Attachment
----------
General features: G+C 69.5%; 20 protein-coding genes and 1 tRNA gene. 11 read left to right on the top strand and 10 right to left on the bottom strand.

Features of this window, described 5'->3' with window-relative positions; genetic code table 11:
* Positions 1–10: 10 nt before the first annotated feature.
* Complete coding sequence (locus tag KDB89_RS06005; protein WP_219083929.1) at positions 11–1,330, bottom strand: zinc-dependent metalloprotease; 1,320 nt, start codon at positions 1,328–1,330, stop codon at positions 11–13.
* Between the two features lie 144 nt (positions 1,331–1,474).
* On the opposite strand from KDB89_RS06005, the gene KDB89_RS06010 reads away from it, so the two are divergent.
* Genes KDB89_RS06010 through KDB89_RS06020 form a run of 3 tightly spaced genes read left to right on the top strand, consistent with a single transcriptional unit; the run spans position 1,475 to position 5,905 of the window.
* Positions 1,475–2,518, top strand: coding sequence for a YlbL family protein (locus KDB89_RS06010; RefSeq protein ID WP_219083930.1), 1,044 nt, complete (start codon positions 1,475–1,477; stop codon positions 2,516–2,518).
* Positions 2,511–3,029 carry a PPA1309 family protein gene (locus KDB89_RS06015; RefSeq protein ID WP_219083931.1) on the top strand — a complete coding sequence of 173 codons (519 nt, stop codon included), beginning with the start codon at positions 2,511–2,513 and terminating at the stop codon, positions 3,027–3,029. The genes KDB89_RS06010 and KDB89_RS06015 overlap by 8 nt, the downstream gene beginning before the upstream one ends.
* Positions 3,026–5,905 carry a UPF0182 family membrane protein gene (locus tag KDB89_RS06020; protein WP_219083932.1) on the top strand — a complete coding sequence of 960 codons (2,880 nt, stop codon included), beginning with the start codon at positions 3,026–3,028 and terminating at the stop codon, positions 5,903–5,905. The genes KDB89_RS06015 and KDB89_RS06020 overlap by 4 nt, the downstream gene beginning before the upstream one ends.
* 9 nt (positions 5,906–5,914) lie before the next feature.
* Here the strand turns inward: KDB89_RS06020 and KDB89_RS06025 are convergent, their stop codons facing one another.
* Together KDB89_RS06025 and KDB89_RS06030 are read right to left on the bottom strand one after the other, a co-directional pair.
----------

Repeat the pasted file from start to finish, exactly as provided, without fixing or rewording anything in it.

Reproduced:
General features: G+C 69.5%; 20 protein-coding genes and 1 tRNA gene. 11 read left to right on the top strand and 10 right to left on the bottom strand.

Features of this window, described 5'->3' with window-relative positions; genetic code table 11:
* Positions 1–10: 10 nt before the first annotated feature.
* Complete coding sequence (locus tag KDB89_RS06005; protein WP_219083929.1) at positions 11–1,330, bottom strand: zinc-dependent metalloprotease; 1,320 nt, start codon at positions 1,328–1,330, stop codon at positions 11–13.
* Between the two features lie 144 nt (positions 1,331–1,474).
* On the opposite strand from KDB89_RS06005, the gene KDB89_RS06010 reads away from it, so the two are divergent.
* Genes KDB89_RS06010 through KDB89_RS06020 form a run of 3 tightly spaced genes read left to right on the top strand, consistent with a single transcriptional unit; the run spans position 1,475 to position 5,905 of the window.
* Positions 1,475–2,518, top strand: coding sequence for a YlbL family protein (locus KDB89_RS06010; RefSeq protein ID WP_219083930.1), 1,044 nt, complete (start codon positions 1,475–1,477; stop codon positions 2,516–2,518).
* Positions 2,511–3,029 carry a PPA1309 family protein gene (locus KDB89_RS06015; RefSeq protein ID WP_219083931.1) on the top strand — a complete coding sequence of 173 codons (519 nt, stop codon included), beginning with the start codon at positions 2,511–2,513 and terminating at the stop codon, positions 3,027–3,029. The genes KDB89_RS06010 and KDB89_RS06015 overlap by 8 nt, the downstream gene beginning before the upstream one ends.
* Positions 3,026–5,905 carry a UPF0182 family membrane protein gene (locus tag KDB89_RS06020; protein WP_219083932.1) on the top strand — a complete coding sequence of 960 codons (2,880 nt, stop codon included), beginning with the start codon at positions 3,026–3,028 and terminating at the stop codon, positions 5,903–5,905. The genes KDB89_RS06015 and KDB89_RS06020 overlap by 4 nt, the downstream gene beginning before the upstream one ends.
* 9 nt (positions 5,906–5,914) lie before the next feature.
* Here the strand turns inward: KDB89_RS06020 and KDB89_RS06025 are convergent, their stop codons facing one another.
* Together KDB89_RS06025 and KDB89_RS06030 are read right to left on the bottom strand one after the other, a co-directional pair.